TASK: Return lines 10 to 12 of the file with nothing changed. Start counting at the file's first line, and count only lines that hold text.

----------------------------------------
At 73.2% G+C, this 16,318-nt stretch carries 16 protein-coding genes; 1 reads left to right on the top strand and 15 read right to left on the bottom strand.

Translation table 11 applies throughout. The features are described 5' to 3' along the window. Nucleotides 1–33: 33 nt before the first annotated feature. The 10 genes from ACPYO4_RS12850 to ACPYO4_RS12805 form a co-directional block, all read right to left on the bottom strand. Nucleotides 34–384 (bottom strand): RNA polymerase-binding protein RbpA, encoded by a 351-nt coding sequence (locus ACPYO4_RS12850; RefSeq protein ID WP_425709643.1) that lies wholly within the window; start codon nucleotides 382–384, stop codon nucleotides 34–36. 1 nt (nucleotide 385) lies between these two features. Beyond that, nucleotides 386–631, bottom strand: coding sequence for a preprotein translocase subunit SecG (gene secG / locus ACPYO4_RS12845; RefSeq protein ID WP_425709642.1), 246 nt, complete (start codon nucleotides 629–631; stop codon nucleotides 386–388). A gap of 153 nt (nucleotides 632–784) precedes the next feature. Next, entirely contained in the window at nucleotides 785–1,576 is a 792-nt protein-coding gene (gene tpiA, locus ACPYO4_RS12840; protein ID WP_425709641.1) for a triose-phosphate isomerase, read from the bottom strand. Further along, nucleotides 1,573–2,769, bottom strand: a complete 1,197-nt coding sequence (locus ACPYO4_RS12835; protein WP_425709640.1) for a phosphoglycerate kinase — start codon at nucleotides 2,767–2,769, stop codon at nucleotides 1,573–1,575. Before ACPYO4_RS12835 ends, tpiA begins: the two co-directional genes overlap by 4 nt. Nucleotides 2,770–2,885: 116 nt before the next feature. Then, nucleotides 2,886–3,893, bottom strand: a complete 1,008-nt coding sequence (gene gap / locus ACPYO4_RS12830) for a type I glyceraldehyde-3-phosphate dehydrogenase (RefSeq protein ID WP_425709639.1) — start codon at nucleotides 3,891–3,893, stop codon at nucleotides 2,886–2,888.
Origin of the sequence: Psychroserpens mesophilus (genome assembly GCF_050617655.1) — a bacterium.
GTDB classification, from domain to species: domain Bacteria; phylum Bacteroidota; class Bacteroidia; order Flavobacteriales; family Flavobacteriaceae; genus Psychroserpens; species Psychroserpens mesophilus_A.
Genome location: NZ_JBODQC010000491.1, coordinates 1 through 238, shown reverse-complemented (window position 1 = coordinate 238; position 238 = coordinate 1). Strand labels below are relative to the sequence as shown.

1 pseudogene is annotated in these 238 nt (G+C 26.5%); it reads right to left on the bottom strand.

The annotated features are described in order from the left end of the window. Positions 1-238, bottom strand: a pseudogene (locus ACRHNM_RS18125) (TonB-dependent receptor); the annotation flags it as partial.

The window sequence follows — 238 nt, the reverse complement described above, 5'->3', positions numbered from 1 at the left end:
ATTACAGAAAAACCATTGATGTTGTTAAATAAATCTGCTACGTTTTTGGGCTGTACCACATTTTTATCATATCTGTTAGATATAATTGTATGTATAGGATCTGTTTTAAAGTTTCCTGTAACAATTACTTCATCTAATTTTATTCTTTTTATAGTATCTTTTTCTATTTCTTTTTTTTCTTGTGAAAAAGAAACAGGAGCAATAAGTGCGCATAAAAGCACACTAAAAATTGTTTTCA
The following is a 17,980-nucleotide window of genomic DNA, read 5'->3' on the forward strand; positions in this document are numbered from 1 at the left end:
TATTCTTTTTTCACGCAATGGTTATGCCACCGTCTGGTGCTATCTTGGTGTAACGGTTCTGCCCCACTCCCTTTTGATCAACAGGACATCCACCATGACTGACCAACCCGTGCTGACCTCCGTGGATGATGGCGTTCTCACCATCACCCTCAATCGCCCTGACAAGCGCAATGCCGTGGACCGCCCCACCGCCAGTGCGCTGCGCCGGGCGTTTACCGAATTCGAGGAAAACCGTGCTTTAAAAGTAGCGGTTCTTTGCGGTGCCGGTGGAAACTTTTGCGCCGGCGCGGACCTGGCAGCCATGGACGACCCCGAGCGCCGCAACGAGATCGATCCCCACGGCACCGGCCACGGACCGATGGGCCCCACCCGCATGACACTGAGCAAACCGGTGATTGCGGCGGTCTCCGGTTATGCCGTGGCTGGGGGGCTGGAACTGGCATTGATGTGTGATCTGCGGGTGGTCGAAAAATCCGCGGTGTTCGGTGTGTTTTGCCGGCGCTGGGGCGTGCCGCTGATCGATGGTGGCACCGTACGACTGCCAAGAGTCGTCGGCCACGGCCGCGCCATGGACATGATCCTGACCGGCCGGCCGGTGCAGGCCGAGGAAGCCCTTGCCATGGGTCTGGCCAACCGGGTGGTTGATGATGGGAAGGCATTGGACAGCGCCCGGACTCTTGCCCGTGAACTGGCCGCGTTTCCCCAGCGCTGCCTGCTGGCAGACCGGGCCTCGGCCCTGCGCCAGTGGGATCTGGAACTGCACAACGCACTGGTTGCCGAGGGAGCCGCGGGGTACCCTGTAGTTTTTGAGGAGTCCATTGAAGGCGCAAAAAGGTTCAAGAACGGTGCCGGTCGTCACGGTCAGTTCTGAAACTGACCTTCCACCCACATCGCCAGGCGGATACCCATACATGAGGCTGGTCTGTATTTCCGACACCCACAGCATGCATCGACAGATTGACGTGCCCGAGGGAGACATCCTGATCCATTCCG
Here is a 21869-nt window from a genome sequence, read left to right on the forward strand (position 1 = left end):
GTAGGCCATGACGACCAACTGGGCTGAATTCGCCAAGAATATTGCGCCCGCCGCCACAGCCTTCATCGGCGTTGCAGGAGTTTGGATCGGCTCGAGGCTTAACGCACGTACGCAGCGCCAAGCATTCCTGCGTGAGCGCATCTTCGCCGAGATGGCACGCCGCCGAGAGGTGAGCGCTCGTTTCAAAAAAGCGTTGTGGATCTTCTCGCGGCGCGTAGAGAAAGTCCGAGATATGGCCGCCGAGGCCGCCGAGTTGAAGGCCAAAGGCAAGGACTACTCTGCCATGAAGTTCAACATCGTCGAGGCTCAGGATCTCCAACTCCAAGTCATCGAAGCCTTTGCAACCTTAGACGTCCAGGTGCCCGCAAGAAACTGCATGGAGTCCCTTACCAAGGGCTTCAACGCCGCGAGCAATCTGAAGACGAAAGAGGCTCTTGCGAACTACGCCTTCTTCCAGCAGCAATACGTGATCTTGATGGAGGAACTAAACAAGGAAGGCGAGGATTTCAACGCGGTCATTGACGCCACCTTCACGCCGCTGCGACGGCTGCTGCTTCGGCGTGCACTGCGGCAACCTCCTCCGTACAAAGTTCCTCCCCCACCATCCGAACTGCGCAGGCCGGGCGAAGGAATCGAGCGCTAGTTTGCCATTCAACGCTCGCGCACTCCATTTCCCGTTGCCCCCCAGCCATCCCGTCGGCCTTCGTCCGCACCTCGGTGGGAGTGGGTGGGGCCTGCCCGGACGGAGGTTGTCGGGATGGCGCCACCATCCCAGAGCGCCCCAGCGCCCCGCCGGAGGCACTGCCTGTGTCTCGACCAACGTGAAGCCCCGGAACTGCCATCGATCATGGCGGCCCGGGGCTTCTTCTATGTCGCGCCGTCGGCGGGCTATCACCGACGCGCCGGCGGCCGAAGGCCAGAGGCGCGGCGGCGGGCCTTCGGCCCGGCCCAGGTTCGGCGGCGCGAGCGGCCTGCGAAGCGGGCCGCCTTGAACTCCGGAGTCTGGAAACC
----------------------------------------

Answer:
The following is a 17,980-nucleotide window of genomic DNA, read 5'->3' on the forward strand; positions in this document are numbered from 1 at the left end:
TATTCTTTTTTCACGCAATGGTTATGCCACCGTCTGGTGCTATCTTGGTGTAACGGTTCTGCCCCACTCCCTTTTGATCAACAGGACATCCACCATGACTGACCAACCCGTGCTGACCTCCGTGGATGATGGCGTTCTCACCATCACCCTCAATCGCCCTGACAAGCGCAATGCCGTGGACCGCCCCACCGCCAGTGCGCTGCGCCGGGCGTTTACCGAATTCGAGGAAAACCGTGCTTTAAAAGTAGCGGTTCTTTGCGGTGCCGGTGGAAACTTTTGCGCCGGCGCGGACCTGGCAGCCATGGACGACCCCGAGCGCCGCAACGAGATCGATCCCCACGGCACCGGCCACGGACCGATGGGCCCCACCCGCATGACACTGAGCAAACCGGTGATTGCGGCGGTCTCCGGTTATGCCGTGGCTGGGGGGCTGGAACTGGCATTGATGTGTGATCTGCGGGTGGTCGAAAAATCCGCGGTGTTCGGTGTGTTTTGCCGGCGCTGGGGCGTGCCGCTGATCGATGGTGGCACCGTACGACTGCCAAGAGTCGTCGGCCACGGCCGCGCCATGGACATGATCCTGACCGGCCGGCCGGTGCAGGCCGAGGAAGCCCTTGCCATGGGTCTGGCCAACCGGGTGGTTGATGATGGGAAGGCATTGGACAGCGCCCGGACTCTTGCCCGTGAACTGGCCGCGTTTCCCCAGCGCTGCCTGCTGGCAGACCGGGCCTCGGCCCTGCGCCAGTGGGATCTGGAACTGCACAACGCACTGGTTGCCGAGGGAGCCGCGGGGTACCCTGTAGTTTTTGAGGAGTCCATTGAAGGCGCAAAAAGGTTCAAGAACGGTGCCGGTCGTCACGGTCAGTTCTGAAACTGACCTTCCACCCACATCGCCAGGCGGATACCCATACATGAGGCTGGTCTGTATTTCCGACACCCACAGCATGCATCGACAGATTGACGTGCCCGAGGGAGACATCCTGATCCATTCCG
Here is a 21869-nt window from a genome sequence, read left to right on the forward strand (position 1 = left end):